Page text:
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Earth Only Has 12 Years to Curb Global Warming, According to UN Report

Sustainability News National Parks
by Eben Diskin Oct 8, 2018

That climate change is a serious, imminent issue isn’t exactly a new revelation, but we may have less time than we thought. A report just issued by the United Nations claims that we only have until 2030 to curb climate change before our planet starts seeing some pretty devastating effects. These include more heatwaves, hotter summers, extreme droughts, rising sea levels, and an increase in superstorms. Based on over 6,000 scientific references from 91 authors across 40 countries, the report focuses on the effect of global warming above pre-industrial levels and calls for dramatic changes to be made.

The report says Earth is currently on track to reach the dangerous threshold of 1.5 degrees Celsius above pre-industrial levels by 2030. This would precipitate a number of harmful environmental effects. “This is concerning,” Andrew King, climate science lecturer at the University of Melbourne, said in a statement, “because we know there are so many more problems if we exceed 1.5 degrees C of global warming.”

To keep the warming around 1.5 degrees C, global net emissions of carbon dioxide would need to fall by 45 percent from 2010 levels by 2030. King added, “The window on keeping global warming below 1.5 degrees C is closing rapidly.”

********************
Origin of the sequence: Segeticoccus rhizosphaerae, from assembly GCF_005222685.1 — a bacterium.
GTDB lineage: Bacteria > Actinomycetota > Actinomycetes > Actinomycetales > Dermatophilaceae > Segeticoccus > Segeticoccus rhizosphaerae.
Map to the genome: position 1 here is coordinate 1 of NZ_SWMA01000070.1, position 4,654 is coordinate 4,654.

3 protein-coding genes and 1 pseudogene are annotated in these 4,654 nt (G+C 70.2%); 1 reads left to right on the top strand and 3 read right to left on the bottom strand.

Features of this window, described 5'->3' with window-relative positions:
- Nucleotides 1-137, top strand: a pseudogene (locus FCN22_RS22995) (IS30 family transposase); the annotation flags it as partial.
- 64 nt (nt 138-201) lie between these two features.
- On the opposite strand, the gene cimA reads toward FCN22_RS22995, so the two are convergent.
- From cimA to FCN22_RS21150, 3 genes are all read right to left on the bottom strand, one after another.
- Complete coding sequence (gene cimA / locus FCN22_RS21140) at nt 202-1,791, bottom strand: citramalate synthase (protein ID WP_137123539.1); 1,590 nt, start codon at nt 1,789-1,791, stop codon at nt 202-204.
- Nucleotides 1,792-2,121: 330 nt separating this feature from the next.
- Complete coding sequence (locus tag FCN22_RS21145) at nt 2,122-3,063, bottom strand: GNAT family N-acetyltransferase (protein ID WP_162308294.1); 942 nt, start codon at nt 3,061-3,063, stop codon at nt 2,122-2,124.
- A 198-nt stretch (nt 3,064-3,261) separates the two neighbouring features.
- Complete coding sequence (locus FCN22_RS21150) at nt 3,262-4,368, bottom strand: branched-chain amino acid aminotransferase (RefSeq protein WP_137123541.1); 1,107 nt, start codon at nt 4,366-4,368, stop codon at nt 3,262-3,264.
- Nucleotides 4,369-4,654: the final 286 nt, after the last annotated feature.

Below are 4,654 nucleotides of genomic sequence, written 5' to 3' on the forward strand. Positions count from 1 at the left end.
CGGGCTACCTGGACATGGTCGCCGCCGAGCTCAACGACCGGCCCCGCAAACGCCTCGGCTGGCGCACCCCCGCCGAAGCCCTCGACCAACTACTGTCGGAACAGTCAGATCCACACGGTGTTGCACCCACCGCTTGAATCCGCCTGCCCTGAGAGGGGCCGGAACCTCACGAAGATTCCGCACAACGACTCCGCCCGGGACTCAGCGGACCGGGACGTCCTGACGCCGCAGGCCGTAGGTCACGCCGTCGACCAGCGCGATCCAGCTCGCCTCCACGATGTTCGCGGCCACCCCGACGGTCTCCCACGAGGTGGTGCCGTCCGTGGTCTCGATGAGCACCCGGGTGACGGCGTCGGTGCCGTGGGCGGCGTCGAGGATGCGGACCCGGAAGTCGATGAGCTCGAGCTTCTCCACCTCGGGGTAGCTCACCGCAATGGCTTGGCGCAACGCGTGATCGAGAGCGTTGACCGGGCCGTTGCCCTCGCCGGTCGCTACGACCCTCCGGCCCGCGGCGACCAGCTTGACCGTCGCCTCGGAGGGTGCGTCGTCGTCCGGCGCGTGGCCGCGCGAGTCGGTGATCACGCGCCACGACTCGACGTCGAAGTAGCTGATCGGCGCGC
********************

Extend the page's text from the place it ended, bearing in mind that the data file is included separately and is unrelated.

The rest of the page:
Failure to address the onset of climate change would not only result in draughts and extreme weather but also the diminishing of our oceans’ coral reefs. Seventy to 90 percent of coral reefs could be expected to die off, including the Great Barrier Reef in Australia. Indeed, the report says Southern Hemisphere countries would feel the most devastating effects, as well as suffering the worst economic impact.

“Every bit of extra warming matters,” said Hans-Otto Pörtner, Co-Chair of IPCC Working Group II, “especially since warming of 1.5 degrees C or higher increases the risk associated with long-lasting or irreversible changes.”

This video provided by the Australian Academy of Science highlights some of the UN report’s key insights.

H/T: Business Insider

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